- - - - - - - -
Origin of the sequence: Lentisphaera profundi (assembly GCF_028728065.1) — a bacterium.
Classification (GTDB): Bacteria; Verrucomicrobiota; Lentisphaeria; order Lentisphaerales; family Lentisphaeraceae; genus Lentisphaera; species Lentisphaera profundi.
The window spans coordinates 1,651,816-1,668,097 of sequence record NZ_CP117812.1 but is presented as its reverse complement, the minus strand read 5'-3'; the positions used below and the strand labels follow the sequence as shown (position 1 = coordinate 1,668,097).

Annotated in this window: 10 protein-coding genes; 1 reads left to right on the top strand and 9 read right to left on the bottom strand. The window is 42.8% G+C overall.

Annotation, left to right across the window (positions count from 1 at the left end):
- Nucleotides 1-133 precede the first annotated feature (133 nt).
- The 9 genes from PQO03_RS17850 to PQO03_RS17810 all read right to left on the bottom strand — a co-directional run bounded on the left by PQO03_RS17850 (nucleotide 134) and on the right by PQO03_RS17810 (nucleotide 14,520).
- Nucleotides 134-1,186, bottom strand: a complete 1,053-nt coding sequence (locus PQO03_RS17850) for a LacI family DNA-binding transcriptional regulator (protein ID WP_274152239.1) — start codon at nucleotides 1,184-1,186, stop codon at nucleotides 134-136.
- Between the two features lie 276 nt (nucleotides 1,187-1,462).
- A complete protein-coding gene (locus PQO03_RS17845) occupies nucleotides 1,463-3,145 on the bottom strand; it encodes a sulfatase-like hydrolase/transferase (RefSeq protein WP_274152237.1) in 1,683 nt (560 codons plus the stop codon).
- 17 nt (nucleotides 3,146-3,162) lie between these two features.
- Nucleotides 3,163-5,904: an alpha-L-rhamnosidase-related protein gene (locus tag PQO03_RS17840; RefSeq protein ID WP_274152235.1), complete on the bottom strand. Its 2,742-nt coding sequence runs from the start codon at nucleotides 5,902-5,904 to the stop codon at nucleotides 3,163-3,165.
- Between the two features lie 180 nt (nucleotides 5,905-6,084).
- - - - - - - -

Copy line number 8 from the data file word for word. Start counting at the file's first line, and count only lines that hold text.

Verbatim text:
- Nucleotides 134-1,186, bottom strand: a complete 1,053-nt coding sequence (locus PQO03_RS17850) for a LacI family DNA-binding transcriptional regulator (protein ID WP_274152239.1) — start codon at nucleotides 1,184-1,186, stop codon at nucleotides 134-136.